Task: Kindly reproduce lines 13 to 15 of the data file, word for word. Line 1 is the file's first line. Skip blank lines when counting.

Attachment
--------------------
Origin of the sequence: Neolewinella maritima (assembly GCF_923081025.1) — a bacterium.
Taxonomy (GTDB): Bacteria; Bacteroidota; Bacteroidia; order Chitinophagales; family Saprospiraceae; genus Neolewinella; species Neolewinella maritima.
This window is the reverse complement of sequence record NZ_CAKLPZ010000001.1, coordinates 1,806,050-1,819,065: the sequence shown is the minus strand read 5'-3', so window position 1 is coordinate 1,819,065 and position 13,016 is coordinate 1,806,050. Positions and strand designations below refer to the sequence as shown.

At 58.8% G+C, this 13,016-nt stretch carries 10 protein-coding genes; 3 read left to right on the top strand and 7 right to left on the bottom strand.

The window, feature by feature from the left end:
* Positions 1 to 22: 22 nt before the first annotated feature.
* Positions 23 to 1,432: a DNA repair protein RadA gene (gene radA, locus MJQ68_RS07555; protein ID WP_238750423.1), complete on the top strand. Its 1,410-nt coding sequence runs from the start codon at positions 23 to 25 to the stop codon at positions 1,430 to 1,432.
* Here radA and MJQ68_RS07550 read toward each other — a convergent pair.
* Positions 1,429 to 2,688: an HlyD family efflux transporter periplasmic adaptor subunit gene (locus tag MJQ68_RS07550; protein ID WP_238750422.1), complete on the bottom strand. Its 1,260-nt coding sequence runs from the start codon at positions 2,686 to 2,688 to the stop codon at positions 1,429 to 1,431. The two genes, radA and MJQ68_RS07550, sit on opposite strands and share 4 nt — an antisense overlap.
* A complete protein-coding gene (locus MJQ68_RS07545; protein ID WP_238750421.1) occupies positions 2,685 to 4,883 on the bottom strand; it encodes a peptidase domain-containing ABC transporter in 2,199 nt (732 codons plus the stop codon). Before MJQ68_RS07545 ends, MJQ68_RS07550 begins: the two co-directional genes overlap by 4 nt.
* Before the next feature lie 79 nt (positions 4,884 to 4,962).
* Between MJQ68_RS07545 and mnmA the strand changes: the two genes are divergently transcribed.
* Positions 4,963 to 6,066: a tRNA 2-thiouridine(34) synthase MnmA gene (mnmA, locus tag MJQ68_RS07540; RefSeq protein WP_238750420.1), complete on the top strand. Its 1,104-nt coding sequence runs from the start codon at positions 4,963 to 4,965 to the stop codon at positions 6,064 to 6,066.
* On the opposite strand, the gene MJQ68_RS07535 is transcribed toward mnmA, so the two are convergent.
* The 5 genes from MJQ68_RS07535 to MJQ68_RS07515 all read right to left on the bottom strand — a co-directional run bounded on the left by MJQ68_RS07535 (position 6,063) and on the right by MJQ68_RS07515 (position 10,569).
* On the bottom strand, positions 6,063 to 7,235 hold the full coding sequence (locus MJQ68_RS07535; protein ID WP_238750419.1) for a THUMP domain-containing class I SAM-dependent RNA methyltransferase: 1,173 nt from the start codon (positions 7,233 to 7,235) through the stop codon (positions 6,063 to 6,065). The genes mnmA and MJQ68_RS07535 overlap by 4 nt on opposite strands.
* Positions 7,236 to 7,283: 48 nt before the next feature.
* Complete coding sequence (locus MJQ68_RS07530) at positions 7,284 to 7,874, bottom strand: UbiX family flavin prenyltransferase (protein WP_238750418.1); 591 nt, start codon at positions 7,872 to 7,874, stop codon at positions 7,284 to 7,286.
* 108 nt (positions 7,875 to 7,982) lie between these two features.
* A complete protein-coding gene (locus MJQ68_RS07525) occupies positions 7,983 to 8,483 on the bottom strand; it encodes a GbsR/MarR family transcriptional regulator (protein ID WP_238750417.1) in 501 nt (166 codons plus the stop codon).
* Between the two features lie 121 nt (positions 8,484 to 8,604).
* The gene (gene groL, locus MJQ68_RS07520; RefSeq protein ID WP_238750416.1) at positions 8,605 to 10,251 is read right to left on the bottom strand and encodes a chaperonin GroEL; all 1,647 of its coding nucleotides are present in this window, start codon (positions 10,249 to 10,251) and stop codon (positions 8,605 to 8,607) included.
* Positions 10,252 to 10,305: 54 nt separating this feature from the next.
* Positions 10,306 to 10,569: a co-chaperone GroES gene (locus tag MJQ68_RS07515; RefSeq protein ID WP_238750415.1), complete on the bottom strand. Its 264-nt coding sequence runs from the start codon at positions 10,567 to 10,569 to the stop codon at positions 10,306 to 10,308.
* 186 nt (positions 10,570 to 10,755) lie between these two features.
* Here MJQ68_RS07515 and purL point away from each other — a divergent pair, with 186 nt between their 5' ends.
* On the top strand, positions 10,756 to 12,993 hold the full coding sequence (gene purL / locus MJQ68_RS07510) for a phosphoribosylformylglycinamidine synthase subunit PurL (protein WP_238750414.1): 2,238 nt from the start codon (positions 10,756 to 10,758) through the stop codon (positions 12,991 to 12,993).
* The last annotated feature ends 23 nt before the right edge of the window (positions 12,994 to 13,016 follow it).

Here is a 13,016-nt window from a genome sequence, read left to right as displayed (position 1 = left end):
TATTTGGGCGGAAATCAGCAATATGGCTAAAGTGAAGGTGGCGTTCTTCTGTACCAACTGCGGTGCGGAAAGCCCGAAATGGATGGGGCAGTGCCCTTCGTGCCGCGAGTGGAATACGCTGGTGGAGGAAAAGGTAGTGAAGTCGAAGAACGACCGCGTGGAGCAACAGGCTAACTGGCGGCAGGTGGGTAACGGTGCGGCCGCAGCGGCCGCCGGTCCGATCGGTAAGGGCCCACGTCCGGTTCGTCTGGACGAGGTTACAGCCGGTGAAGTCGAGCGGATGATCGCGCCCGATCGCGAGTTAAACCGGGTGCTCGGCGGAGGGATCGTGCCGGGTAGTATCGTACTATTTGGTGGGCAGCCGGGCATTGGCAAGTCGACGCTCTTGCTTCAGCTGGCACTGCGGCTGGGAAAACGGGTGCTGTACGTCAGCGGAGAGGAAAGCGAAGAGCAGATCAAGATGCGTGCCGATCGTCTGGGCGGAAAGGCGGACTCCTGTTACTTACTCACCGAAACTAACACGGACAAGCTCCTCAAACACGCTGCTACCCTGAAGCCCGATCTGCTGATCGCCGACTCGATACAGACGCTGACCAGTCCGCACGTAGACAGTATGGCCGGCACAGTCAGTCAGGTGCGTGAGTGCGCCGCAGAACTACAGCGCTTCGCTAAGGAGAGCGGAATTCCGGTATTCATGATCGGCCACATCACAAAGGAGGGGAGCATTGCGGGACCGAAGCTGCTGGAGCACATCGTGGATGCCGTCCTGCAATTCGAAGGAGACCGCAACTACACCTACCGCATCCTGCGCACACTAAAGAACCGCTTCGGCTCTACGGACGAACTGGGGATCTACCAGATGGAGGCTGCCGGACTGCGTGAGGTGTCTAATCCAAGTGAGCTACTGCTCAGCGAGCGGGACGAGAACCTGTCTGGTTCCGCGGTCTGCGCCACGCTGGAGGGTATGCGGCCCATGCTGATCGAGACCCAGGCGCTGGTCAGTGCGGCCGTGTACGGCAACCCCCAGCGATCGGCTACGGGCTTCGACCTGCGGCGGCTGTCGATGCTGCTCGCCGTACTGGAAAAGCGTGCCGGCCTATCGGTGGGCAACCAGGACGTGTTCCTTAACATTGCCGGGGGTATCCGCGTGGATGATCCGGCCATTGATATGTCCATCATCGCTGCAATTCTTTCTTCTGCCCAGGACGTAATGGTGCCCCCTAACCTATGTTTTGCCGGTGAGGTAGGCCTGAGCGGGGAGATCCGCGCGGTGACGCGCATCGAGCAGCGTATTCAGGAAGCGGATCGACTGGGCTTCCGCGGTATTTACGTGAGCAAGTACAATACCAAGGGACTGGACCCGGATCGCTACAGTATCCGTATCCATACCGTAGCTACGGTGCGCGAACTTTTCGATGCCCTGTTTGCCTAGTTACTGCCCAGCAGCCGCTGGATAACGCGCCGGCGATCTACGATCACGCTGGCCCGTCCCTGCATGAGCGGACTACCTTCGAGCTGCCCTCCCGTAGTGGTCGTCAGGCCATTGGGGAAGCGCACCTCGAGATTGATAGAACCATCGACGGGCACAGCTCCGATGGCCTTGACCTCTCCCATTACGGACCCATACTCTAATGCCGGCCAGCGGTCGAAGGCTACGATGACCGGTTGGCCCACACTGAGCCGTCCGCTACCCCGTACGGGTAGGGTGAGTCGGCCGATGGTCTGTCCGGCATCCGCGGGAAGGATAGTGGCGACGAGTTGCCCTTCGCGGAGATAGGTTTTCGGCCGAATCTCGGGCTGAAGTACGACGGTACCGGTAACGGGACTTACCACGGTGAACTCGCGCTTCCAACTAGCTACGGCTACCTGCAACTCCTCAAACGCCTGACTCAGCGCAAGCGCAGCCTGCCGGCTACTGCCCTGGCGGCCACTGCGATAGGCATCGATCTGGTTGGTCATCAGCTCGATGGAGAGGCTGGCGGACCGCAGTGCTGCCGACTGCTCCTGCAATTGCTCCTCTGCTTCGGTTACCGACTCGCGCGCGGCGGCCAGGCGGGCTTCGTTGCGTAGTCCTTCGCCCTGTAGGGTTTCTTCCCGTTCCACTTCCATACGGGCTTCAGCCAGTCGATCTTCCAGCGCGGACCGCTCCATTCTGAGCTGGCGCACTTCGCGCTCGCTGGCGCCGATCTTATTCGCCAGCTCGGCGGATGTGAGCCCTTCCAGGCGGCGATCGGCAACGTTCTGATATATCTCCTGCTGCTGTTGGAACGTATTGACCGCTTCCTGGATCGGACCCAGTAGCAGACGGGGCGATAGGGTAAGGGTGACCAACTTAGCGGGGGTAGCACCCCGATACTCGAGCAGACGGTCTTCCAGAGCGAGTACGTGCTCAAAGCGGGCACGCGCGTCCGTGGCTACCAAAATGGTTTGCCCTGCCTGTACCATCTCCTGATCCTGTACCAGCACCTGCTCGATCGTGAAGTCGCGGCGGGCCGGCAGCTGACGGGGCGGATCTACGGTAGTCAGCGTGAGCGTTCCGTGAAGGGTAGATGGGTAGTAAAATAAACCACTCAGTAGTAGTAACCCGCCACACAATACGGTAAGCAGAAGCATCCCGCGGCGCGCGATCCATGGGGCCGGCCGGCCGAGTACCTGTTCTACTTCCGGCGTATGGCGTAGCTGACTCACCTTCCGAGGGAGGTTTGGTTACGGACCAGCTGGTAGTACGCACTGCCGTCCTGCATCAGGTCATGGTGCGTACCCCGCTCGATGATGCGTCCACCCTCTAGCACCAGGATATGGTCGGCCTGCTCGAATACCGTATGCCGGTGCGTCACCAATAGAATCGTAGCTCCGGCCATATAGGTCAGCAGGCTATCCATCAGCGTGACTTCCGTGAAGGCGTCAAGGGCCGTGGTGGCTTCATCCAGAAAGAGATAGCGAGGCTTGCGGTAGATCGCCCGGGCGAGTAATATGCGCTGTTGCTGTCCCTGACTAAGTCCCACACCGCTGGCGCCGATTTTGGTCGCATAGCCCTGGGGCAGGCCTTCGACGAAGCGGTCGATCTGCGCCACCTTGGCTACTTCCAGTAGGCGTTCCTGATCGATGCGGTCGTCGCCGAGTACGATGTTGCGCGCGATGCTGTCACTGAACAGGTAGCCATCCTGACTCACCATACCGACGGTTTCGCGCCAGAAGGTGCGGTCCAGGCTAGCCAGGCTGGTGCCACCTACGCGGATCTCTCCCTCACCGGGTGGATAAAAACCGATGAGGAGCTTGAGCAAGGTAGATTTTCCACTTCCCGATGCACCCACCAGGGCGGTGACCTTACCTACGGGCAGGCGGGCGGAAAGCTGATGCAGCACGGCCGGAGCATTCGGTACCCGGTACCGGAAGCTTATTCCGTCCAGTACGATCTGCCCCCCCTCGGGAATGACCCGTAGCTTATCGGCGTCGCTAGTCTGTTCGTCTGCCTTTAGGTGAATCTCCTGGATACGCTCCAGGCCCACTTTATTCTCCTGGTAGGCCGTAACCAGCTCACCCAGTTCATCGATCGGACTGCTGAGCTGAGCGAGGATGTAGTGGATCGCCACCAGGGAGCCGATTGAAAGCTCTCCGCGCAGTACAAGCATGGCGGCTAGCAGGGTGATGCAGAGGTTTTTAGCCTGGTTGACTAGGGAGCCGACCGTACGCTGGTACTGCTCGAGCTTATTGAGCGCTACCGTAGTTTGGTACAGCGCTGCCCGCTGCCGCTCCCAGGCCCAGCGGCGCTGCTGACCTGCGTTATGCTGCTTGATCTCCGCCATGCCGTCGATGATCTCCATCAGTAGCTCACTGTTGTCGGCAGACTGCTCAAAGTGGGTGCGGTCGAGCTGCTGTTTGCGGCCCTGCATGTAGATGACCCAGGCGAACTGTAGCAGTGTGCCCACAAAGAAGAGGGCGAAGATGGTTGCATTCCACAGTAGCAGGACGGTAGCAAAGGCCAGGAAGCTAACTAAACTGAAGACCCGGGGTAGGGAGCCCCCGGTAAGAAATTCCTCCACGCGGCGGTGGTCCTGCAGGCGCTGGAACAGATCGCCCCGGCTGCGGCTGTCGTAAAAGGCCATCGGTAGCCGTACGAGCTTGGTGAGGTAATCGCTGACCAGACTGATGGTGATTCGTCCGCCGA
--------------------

* Positions 4,963 to 6,066: a tRNA 2-thiouridine(34) synthase MnmA gene (mnmA, locus tag MJQ68_RS07540; RefSeq protein WP_238750420.1), complete on the top strand. Its 1,104-nt coding sequence runs from the start codon at positions 4,963 to 4,965 to the stop codon at positions 6,064 to 6,066.
* On the opposite strand, the gene MJQ68_RS07535 is transcribed toward mnmA, so the two are convergent.
* The 5 genes from MJQ68_RS07535 to MJQ68_RS07515 all read right to left on the bottom strand — a co-directional run bounded on the left by MJQ68_RS07535 (position 6,063) and on the right by MJQ68_RS07515 (position 10,569).